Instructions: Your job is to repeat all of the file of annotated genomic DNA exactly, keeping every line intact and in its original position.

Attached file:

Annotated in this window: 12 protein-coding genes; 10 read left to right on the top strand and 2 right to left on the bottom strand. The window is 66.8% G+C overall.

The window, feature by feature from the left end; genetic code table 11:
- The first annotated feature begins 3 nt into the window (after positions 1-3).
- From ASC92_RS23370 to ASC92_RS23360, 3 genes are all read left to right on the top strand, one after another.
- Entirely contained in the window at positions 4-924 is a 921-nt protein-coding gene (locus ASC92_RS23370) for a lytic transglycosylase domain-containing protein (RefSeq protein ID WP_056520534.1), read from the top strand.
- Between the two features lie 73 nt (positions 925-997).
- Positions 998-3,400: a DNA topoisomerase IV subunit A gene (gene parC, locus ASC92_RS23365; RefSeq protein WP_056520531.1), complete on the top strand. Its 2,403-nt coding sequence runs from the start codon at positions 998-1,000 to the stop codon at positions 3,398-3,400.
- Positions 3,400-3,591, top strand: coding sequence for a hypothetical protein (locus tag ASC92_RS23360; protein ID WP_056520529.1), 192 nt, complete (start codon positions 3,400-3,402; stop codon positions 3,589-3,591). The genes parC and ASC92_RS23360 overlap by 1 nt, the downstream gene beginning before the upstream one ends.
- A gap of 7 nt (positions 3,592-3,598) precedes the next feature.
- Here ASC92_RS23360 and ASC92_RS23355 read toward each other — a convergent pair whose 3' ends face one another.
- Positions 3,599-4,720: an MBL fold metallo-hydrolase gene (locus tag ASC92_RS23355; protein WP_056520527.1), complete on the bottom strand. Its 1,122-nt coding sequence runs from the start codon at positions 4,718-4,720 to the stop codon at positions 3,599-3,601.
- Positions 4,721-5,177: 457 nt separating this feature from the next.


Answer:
Annotated in this window: 12 protein-coding genes; 10 read left to right on the top strand and 2 right to left on the bottom strand. The window is 66.8% G+C overall.

The window, feature by feature from the left end; genetic code table 11:
- The first annotated feature begins 3 nt into the window (after positions 1-3).
- From ASC92_RS23370 to ASC92_RS23360, 3 genes are all read left to right on the top strand, one after another.
- Entirely contained in the window at positions 4-924 is a 921-nt protein-coding gene (locus ASC92_RS23370) for a lytic transglycosylase domain-containing protein (RefSeq protein ID WP_056520534.1), read from the top strand.
- Between the two features lie 73 nt (positions 925-997).
- Positions 998-3,400: a DNA topoisomerase IV subunit A gene (gene parC, locus ASC92_RS23365; RefSeq protein WP_056520531.1), complete on the top strand. Its 2,403-nt coding sequence runs from the start codon at positions 998-1,000 to the stop codon at positions 3,398-3,400.
- Positions 3,400-3,591, top strand: coding sequence for a hypothetical protein (locus tag ASC92_RS23360; protein ID WP_056520529.1), 192 nt, complete (start codon positions 3,400-3,402; stop codon positions 3,589-3,591). The genes parC and ASC92_RS23360 overlap by 1 nt, the downstream gene beginning before the upstream one ends.
- A gap of 7 nt (positions 3,592-3,598) precedes the next feature.
- Here ASC92_RS23360 and ASC92_RS23355 read toward each other — a convergent pair whose 3' ends face one another.
- Positions 3,599-4,720: an MBL fold metallo-hydrolase gene (locus tag ASC92_RS23355; protein WP_056520527.1), complete on the bottom strand. Its 1,122-nt coding sequence runs from the start codon at positions 4,718-4,720 to the stop codon at positions 3,599-3,601.
- Positions 4,721-5,177: 457 nt separating this feature from the next.